Biology MCAS Pilot


Brianna Devlin, Photo Editor

Carra Flood prepping for the Pilot MCAS |by Brianna Devlin

Freshmen continue to take the normal Biology MCAS, but this year are also taking a pilot computer-based test.

The test will eliminate poor questions and ensure the necessary content determined by the state standards.

“This pilot is an opportunity for students to help the state design a fair test. Students are often asked to respond to surveys, like the ARC survey, that is not graded.” science curriculum coordinator Sarah Davis said.

Davis continued, “How students answer the questions will influence the design of tests to come.”

The pilot will be taking place the day after regular Biology MCAS.

“I think that it’s not right to make us go take a test after MCAS for the schools benefit,” freshman Ava Hixon said.

Some freshman feel differently about the pilot test.

“I wanna see how it will go and how the bio questions will be online,” freshman Mason Cole said.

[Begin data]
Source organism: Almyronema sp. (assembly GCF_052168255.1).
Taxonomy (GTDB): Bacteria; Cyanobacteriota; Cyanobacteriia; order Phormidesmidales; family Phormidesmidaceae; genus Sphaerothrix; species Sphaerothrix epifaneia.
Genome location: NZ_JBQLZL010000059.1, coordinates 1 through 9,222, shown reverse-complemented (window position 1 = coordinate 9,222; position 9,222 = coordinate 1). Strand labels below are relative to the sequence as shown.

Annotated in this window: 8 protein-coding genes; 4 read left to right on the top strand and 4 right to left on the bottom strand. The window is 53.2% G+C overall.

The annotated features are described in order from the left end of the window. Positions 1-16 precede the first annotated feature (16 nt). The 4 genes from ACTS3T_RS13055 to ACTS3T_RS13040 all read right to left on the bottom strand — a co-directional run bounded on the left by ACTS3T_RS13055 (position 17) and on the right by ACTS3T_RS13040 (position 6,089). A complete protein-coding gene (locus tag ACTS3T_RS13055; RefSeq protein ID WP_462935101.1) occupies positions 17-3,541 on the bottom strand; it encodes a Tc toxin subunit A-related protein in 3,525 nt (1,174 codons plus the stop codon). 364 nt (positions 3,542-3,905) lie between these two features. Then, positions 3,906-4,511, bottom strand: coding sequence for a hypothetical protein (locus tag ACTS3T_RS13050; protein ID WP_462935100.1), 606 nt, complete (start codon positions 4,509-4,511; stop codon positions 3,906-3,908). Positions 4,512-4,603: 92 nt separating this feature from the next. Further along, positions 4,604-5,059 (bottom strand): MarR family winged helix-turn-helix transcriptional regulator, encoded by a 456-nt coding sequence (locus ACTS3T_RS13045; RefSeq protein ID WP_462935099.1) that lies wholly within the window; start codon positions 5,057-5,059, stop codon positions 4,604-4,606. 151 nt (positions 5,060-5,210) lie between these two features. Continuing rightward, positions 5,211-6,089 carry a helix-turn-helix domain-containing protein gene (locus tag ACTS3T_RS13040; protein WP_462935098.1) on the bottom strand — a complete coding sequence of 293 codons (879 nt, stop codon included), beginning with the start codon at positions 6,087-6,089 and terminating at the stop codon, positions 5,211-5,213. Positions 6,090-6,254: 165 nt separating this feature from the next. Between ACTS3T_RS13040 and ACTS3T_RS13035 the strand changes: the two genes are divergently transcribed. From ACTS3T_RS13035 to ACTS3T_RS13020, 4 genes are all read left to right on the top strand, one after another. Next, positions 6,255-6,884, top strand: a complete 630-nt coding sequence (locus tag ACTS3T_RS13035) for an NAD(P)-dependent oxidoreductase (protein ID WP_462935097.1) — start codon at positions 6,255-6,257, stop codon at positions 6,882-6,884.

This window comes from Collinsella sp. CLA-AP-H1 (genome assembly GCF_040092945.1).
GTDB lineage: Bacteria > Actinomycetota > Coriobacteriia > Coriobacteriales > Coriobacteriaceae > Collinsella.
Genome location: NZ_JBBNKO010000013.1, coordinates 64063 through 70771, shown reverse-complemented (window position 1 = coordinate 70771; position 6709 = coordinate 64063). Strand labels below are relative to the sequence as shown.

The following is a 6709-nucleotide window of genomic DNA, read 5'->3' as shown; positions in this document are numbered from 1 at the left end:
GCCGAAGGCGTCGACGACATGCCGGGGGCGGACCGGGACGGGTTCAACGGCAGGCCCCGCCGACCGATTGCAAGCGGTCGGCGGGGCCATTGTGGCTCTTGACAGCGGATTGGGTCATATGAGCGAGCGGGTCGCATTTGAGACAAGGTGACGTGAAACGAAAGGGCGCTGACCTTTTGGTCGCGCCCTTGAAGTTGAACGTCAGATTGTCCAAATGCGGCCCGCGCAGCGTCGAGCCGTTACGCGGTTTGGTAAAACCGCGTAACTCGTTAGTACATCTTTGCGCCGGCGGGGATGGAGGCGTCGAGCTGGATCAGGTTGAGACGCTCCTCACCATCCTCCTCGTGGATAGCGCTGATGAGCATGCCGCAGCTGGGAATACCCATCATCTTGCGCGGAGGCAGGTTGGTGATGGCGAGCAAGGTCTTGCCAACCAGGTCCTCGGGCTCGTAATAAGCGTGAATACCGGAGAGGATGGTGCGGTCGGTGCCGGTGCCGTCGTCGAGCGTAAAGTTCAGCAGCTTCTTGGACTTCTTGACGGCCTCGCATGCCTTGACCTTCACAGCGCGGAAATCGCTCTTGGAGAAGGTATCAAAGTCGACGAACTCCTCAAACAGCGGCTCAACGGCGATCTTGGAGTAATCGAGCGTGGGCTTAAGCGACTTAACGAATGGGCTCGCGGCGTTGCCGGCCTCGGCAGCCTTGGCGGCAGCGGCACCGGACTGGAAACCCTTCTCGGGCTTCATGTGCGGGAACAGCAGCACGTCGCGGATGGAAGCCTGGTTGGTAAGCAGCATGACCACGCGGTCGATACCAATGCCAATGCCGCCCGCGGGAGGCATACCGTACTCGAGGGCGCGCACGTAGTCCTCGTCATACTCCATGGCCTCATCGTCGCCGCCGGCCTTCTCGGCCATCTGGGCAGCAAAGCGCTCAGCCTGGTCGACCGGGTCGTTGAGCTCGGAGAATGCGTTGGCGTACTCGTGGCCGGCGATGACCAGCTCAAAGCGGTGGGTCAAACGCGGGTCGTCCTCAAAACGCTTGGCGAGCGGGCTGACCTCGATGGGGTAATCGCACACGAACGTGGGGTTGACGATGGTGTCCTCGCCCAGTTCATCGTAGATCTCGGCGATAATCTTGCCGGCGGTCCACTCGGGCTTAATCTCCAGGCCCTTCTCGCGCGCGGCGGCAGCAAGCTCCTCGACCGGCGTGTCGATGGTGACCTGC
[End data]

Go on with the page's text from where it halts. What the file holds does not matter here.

Although the pilot is after the two day MCAS, it will differ from the test.

“There will likely be some difficult, unfamiliar questions on the pilot. If students across the whole state find them to be difficult and unfamiliar, those questions will likely be thrown out during the pilot process because they are not good questions,” Davis said.

Many students are not feeling enthusiastic about the new pilot.

“I think its a waste of a day,” freshman Nicole Bairos said.

But teachers have confidence in the test.

“If your name is attached to it,” biology teacher Judy Pavao said, “it should be a reflection of your best effort.”